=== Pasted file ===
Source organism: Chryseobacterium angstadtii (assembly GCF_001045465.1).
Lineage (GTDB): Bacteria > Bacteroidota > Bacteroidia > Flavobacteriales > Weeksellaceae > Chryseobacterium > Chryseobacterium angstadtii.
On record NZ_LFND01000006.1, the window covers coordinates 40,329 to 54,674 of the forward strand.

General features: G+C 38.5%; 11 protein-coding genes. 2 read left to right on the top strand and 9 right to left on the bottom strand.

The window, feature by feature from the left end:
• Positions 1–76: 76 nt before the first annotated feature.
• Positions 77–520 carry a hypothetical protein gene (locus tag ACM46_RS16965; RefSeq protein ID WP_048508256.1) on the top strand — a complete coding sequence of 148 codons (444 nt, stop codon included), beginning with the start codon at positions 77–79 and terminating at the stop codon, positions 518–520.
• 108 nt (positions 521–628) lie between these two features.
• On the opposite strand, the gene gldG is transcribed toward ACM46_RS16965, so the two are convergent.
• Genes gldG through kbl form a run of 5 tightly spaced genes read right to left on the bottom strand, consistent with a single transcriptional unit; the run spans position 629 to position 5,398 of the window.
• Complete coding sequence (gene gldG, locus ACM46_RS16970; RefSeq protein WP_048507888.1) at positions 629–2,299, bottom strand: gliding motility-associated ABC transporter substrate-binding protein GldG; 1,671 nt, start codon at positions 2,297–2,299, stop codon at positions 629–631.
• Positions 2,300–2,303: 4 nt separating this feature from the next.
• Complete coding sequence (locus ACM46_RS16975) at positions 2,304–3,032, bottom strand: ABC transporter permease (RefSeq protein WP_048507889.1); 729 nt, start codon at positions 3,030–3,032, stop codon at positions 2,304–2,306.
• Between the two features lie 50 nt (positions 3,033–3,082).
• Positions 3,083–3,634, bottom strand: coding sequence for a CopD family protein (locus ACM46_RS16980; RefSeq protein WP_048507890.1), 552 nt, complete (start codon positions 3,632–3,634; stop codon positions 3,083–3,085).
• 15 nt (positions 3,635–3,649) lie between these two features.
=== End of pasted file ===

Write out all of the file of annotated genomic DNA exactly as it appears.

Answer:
Source organism: Chryseobacterium angstadtii (assembly GCF_001045465.1).
Lineage (GTDB): Bacteria > Bacteroidota > Bacteroidia > Flavobacteriales > Weeksellaceae > Chryseobacterium > Chryseobacterium angstadtii.
On record NZ_LFND01000006.1, the window covers coordinates 40,329 to 54,674 of the forward strand.

General features: G+C 38.5%; 11 protein-coding genes. 2 read left to right on the top strand and 9 right to left on the bottom strand.

The window, feature by feature from the left end:
• Positions 1–76: 76 nt before the first annotated feature.
• Positions 77–520 carry a hypothetical protein gene (locus tag ACM46_RS16965; RefSeq protein ID WP_048508256.1) on the top strand — a complete coding sequence of 148 codons (444 nt, stop codon included), beginning with the start codon at positions 77–79 and terminating at the stop codon, positions 518–520.
• 108 nt (positions 521–628) lie between these two features.
• On the opposite strand, the gene gldG is transcribed toward ACM46_RS16965, so the two are convergent.
• Genes gldG through kbl form a run of 5 tightly spaced genes read right to left on the bottom strand, consistent with a single transcriptional unit; the run spans position 629 to position 5,398 of the window.
• Complete coding sequence (gene gldG, locus ACM46_RS16970; RefSeq protein WP_048507888.1) at positions 629–2,299, bottom strand: gliding motility-associated ABC transporter substrate-binding protein GldG; 1,671 nt, start codon at positions 2,297–2,299, stop codon at positions 629–631.
• Positions 2,300–2,303: 4 nt separating this feature from the next.
• Complete coding sequence (locus ACM46_RS16975) at positions 2,304–3,032, bottom strand: ABC transporter permease (RefSeq protein WP_048507889.1); 729 nt, start codon at positions 3,030–3,032, stop codon at positions 2,304–2,306.
• Between the two features lie 50 nt (positions 3,033–3,082).
• Positions 3,083–3,634, bottom strand: coding sequence for a CopD family protein (locus ACM46_RS16980; RefSeq protein WP_048507890.1), 552 nt, complete (start codon positions 3,632–3,634; stop codon positions 3,083–3,085).
• 15 nt (positions 3,635–3,649) lie between these two features.